A Psalm of Thanksgiving

Elder B. H. Roberts was a chaplain in the United States Armed Forces during World War I. The war finally drew to a close, and the peace treaty was signed on 11 November 1918.
Two weeks later, on Thanksgiving Day, the American soldiers were gathered together "in one grand Thanksgiving service.

The large attendance included high-ranking military officers and the services were conducted by the chaplains, who were seated on the grandstand.

Elder Roberts was relegated to one of the rear seats. He had not been asked in advance to participate on the program, therefore, it was with great surprise that he heard the chaplain in charge announce:

"Elder Roberts, the Mormon chaplain from Utah, will now step up and read the Thanksgiving Psalm."

Elder Roberts had never heard of the Thanksgiving Psalm but, hiding his personal embarrassment and possible impending embarrassment to the Church, he arose and walked to the podium, not knowing what he should say.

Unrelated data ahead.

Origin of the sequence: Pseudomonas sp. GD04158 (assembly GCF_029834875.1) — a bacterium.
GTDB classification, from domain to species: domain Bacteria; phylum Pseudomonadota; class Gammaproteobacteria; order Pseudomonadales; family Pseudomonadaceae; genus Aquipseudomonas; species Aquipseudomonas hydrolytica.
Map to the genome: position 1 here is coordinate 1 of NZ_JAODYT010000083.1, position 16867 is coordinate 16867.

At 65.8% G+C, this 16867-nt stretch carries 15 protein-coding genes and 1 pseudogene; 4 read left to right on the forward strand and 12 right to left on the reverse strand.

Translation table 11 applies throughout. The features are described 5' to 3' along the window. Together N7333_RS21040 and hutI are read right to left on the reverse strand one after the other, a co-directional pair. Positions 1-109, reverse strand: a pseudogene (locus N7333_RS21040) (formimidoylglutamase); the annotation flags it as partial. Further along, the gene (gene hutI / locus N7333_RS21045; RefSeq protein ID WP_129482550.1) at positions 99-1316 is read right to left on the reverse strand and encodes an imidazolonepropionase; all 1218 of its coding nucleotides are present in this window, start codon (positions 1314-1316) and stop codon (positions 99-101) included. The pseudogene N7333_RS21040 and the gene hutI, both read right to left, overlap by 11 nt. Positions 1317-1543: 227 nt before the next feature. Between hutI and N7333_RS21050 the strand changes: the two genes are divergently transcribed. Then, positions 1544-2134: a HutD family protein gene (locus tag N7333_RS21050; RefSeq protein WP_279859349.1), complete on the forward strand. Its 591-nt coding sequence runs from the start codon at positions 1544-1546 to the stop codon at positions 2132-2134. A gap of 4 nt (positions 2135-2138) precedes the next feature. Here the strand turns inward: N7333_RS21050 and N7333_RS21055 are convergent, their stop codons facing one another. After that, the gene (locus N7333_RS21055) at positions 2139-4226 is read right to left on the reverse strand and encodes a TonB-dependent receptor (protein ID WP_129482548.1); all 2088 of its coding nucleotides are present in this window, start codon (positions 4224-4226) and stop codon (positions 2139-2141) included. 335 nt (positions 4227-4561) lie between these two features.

Years later he testified that, during the long walk to the front, he distinctly heard an audible voice announce: 'The 100th Psalm.' It was as clear as though another person had spoken at his side.

Elder Roberts faced the crowd, paused, then opened his Bible and read Psalm 100....
After Brother Roberts had closed his Bible and was returning to his seat, he noticed that his fellow chaplains refused to look at him; their eyes were immovably fixed on the floor.

It was then he realized that his part on the program had been a deliberate attempt to embarrass him, the Church and the priesthood. He acknowledged the help which he had received from the Lord in his moment of need and, when he returned to his tent that night, he checked the Book of Psalms, discovering that the 100th Psalm contained the most pertinent and appropriate sentiments on Thanksgiving.

("Inspiration, Key to Thanksgiving Psalm," Church News, 22 Nov. 1975, p. 12)